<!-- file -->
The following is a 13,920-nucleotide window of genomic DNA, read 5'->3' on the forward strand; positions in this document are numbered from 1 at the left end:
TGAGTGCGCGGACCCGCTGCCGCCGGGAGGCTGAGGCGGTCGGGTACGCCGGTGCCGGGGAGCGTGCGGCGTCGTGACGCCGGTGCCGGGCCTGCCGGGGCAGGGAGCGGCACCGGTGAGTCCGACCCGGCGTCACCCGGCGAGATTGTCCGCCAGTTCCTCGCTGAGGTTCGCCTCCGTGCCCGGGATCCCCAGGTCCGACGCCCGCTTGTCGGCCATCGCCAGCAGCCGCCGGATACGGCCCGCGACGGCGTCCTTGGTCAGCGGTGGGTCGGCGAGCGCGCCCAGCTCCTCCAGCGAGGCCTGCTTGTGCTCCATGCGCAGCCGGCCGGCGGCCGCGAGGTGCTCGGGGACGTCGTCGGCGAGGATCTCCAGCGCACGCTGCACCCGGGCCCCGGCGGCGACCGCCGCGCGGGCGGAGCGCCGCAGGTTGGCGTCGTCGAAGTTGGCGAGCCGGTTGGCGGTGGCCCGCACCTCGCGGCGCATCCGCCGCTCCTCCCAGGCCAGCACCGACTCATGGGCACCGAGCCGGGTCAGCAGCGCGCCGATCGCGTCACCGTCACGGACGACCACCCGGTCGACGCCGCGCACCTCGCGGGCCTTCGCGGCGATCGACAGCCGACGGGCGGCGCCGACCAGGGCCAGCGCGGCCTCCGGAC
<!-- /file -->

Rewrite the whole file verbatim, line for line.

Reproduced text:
The following is a 13,920-nucleotide window of genomic DNA, read 5'->3' on the forward strand; positions in this document are numbered from 1 at the left end:
TGAGTGCGCGGACCCGCTGCCGCCGGGAGGCTGAGGCGGTCGGGTACGCCGGTGCCGGGGAGCGTGCGGCGTCGTGACGCCGGTGCCGGGCCTGCCGGGGCAGGGAGCGGCACCGGTGAGTCCGACCCGGCGTCACCCGGCGAGATTGTCCGCCAGTTCCTCGCTGAGGTTCGCCTCCGTGCCCGGGATCCCCAGGTCCGACGCCCGCTTGTCGGCCATCGCCAGCAGCCGCCGGATACGGCCCGCGACGGCGTCCTTGGTCAGCGGTGGGTCGGCGAGCGCGCCCAGCTCCTCCAGCGAGGCCTGCTTGTGCTCCATGCGCAGCCGGCCGGCGGCCGCGAGGTGCTCGGGGACGTCGTCGGCGAGGATCTCCAGCGCACGCTGCACCCGGGCCCCGGCGGCGACCGCCGCGCGGGCGGAGCGCCGCAGGTTGGCGTCGTCGAAGTTGGCGAGCCGGTTGGCGGTGGCCCGCACCTCGCGGCGCATCCGCCGCTCCTCCCAGGCCAGCACCGACTCATGGGCACCGAGCCGGGTCAGCAGCGCGCCGATCGCGTCACCGTCACGGACGACCACCCGGTCGACGCCGCGCACCTCGCGGGCCTTCGCGGCGATCGACAGCCGACGGGCGGCGCCGACCAGGGCCAGCGCGGCCTCCGGAC